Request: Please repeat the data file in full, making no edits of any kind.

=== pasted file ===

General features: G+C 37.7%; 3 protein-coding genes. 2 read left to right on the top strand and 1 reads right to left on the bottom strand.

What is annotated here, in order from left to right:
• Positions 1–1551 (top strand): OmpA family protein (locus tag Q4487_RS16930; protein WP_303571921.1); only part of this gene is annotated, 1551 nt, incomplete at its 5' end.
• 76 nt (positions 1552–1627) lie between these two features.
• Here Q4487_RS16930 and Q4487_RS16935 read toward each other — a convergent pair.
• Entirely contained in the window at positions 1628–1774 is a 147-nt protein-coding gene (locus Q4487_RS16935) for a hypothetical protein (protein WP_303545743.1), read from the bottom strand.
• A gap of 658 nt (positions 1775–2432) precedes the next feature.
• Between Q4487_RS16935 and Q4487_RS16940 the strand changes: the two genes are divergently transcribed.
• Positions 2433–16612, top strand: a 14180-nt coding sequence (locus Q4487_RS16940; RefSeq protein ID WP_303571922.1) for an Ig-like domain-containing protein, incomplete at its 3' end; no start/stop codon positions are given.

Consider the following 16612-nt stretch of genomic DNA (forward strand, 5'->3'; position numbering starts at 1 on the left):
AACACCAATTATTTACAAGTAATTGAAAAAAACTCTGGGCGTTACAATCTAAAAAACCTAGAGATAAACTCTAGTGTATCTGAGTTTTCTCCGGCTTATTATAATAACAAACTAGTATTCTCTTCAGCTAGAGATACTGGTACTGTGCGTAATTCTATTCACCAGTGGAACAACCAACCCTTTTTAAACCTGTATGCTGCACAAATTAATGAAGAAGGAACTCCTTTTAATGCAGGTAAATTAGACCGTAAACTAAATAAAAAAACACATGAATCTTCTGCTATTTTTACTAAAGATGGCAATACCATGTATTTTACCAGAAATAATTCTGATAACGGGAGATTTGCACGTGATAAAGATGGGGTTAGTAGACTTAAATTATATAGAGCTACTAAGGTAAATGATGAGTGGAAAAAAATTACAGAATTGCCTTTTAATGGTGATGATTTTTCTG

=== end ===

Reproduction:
General features: G+C 37.7%; 3 protein-coding genes. 2 read left to right on the top strand and 1 reads right to left on the bottom strand.

What is annotated here, in order from left to right:
• Positions 1–1551 (top strand): OmpA family protein (locus tag Q4487_RS16930; protein WP_303571921.1); only part of this gene is annotated, 1551 nt, incomplete at its 5' end.
• 76 nt (positions 1552–1627) lie between these two features.
• Here Q4487_RS16930 and Q4487_RS16935 read toward each other — a convergent pair.
• Entirely contained in the window at positions 1628–1774 is a 147-nt protein-coding gene (locus Q4487_RS16935) for a hypothetical protein (protein WP_303545743.1), read from the bottom strand.
• A gap of 658 nt (positions 1775–2432) precedes the next feature.
• Between Q4487_RS16935 and Q4487_RS16940 the strand changes: the two genes are divergently transcribed.
• Positions 2433–16612, top strand: a 14180-nt coding sequence (locus Q4487_RS16940; RefSeq protein ID WP_303571922.1) for an Ig-like domain-containing protein, incomplete at its 3' end; no start/stop codon positions are given.

Consider the following 16612-nt stretch of genomic DNA (forward strand, 5'->3'; position numbering starts at 1 on the left):
AACACCAATTATTTACAAGTAATTGAAAAAAACTCTGGGCGTTACAATCTAAAAAACCTAGAGATAAACTCTAGTGTATCTGAGTTTTCTCCGGCTTATTATAATAACAAACTAGTATTCTCTTCAGCTAGAGATACTGGTACTGTGCGTAATTCTATTCACCAGTGGAACAACCAACCCTTTTTAAACCTGTATGCTGCACAAATTAATGAAGAAGGAACTCCTTTTAATGCAGGTAAATTAGACCGTAAACTAAATAAAAAAACACATGAATCTTCTGCTATTTTTACTAAAGATGGCAATACCATGTATTTTACCAGAAATAATTCTGATAACGGGAGATTTGCACGTGATAAAGATGGGGTTAGTAGACTTAAATTATATAGAGCTACTAAGGTAAATGATGAGTGGAAAAAAATTACAGAATTGCCTTTTAATGGTGATGATTTTTCTG